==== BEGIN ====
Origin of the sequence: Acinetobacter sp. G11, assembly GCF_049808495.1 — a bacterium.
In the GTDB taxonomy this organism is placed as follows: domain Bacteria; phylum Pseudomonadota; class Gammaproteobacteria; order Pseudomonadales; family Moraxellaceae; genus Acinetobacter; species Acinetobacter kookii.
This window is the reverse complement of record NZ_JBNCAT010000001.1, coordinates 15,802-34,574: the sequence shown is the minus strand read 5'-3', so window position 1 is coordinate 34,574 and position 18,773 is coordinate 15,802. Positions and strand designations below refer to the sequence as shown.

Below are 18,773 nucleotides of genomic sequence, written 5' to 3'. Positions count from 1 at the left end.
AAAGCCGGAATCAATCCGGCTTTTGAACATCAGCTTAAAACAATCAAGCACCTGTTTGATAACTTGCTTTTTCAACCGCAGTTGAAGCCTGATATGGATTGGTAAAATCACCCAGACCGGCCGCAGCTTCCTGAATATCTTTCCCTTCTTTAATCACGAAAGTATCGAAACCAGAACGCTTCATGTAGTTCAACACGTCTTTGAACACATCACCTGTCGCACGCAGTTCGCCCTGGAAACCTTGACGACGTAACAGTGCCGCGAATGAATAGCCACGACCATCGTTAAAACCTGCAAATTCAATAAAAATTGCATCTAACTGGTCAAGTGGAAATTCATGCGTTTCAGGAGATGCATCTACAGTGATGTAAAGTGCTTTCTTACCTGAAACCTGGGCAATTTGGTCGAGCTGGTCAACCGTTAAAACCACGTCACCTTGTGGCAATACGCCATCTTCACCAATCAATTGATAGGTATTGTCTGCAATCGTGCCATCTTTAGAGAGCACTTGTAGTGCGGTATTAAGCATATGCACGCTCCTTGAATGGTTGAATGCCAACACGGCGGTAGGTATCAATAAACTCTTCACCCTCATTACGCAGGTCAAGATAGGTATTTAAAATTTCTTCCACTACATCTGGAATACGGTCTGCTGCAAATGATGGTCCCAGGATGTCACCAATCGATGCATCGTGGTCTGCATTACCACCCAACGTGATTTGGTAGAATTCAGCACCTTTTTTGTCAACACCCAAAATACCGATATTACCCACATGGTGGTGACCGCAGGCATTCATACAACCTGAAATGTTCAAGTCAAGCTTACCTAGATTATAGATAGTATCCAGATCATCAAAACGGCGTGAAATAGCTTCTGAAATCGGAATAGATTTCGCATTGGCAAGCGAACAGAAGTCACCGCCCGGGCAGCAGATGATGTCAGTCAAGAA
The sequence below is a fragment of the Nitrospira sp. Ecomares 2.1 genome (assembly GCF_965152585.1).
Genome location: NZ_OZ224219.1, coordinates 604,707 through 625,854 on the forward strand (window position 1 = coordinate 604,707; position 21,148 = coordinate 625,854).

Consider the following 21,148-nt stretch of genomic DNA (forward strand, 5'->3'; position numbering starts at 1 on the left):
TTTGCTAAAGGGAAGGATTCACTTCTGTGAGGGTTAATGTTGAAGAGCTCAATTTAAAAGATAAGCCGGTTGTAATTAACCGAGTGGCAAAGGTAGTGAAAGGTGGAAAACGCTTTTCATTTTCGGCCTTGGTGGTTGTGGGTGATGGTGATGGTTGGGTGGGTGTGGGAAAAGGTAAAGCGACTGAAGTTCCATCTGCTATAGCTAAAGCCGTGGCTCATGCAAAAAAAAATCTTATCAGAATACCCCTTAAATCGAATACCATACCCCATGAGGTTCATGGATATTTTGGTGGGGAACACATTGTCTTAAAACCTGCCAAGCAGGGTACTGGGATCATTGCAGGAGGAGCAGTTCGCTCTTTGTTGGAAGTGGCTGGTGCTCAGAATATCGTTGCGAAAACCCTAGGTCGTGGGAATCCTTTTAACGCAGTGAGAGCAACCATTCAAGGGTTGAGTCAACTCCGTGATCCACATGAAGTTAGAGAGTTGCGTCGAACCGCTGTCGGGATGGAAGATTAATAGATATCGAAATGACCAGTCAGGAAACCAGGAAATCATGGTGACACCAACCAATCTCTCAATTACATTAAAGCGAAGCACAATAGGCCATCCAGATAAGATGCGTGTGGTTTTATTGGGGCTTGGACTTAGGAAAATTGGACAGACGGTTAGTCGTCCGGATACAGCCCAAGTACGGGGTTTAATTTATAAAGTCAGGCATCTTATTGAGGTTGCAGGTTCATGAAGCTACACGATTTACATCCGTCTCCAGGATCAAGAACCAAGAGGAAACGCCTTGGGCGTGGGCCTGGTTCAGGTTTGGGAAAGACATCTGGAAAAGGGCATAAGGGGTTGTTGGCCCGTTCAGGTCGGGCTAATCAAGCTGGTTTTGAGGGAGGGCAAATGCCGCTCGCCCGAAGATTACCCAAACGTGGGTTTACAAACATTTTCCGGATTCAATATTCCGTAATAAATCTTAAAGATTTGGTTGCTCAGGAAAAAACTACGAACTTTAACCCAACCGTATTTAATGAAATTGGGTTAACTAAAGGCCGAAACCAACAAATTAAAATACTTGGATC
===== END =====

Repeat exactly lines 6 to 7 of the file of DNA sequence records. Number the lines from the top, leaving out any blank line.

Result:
The sequence below is a fragment of the Nitrospira sp. Ecomares 2.1 genome (assembly GCF_965152585.1).
Genome location: NZ_OZ224219.1, coordinates 604,707 through 625,854 on the forward strand (window position 1 = coordinate 604,707; position 21,148 = coordinate 625,854).